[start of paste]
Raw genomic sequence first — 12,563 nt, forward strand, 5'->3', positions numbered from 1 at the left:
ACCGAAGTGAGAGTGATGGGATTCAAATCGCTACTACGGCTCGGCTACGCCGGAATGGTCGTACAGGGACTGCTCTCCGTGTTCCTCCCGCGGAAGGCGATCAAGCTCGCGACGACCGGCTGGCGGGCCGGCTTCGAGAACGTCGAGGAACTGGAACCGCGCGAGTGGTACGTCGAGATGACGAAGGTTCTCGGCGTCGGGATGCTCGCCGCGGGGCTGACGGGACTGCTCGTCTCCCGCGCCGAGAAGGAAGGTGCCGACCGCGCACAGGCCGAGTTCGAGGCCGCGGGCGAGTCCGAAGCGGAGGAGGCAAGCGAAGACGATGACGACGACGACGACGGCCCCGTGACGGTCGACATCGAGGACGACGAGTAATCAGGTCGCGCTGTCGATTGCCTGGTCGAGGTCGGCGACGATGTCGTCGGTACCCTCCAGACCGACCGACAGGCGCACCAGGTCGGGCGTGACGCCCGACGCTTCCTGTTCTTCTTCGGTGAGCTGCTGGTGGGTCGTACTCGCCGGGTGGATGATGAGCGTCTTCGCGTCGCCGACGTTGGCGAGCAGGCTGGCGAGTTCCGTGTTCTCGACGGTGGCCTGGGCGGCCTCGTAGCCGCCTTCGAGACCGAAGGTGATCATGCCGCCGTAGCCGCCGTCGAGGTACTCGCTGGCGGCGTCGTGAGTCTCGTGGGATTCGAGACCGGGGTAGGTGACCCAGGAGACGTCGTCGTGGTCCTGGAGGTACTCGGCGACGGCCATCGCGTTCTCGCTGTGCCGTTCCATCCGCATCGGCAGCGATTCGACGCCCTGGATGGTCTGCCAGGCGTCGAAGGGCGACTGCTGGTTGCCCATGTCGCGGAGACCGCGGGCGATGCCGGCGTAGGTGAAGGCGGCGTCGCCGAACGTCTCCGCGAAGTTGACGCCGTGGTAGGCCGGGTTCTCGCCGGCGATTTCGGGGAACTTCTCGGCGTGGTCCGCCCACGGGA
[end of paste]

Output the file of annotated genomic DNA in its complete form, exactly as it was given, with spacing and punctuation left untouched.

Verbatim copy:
Raw genomic sequence first — 12,563 nt, forward strand, 5'->3', positions numbered from 1 at the left:
ACCGAAGTGAGAGTGATGGGATTCAAATCGCTACTACGGCTCGGCTACGCCGGAATGGTCGTACAGGGACTGCTCTCCGTGTTCCTCCCGCGGAAGGCGATCAAGCTCGCGACGACCGGCTGGCGGGCCGGCTTCGAGAACGTCGAGGAACTGGAACCGCGCGAGTGGTACGTCGAGATGACGAAGGTTCTCGGCGTCGGGATGCTCGCCGCGGGGCTGACGGGACTGCTCGTCTCCCGCGCCGAGAAGGAAGGTGCCGACCGCGCACAGGCCGAGTTCGAGGCCGCGGGCGAGTCCGAAGCGGAGGAGGCAAGCGAAGACGATGACGACGACGACGACGGCCCCGTGACGGTCGACATCGAGGACGACGAGTAATCAGGTCGCGCTGTCGATTGCCTGGTCGAGGTCGGCGACGATGTCGTCGGTACCCTCCAGACCGACCGACAGGCGCACCAGGTCGGGCGTGACGCCCGACGCTTCCTGTTCTTCTTCGGTGAGCTGCTGGTGGGTCGTACTCGCCGGGTGGATGATGAGCGTCTTCGCGTCGCCGACGTTGGCGAGCAGGCTGGCGAGTTCCGTGTTCTCGACGGTGGCCTGGGCGGCCTCGTAGCCGCCTTCGAGACCGAAGGTGATCATGCCGCCGTAGCCGCCGTCGAGGTACTCGCTGGCGGCGTCGTGAGTCTCGTGGGATTCGAGACCGGGGTAGGTGACCCAGGAGACGTCGTCGTGGTCCTGGAGGTACTCGGCGACGGCCATCGCGTTCTCGCTGTGCCGTTCCATCCGCATCGGCAGCGATTCGACGCCCTGGATGGTCTGCCAGGCGTCGAAGGGCGACTGCTGGTTGCCCATGTCGCGGAGACCGCGGGCGATGCCGGCGTAGGTGAAGGCGGCGTCGCCGAACGTCTCCGCGAAGTTGACGCCGTGGTAGGCCGGGTTCTCGCCGGCGATTTCGGGGAACTTCTCGGCGTGGTCCGCCCACGGGA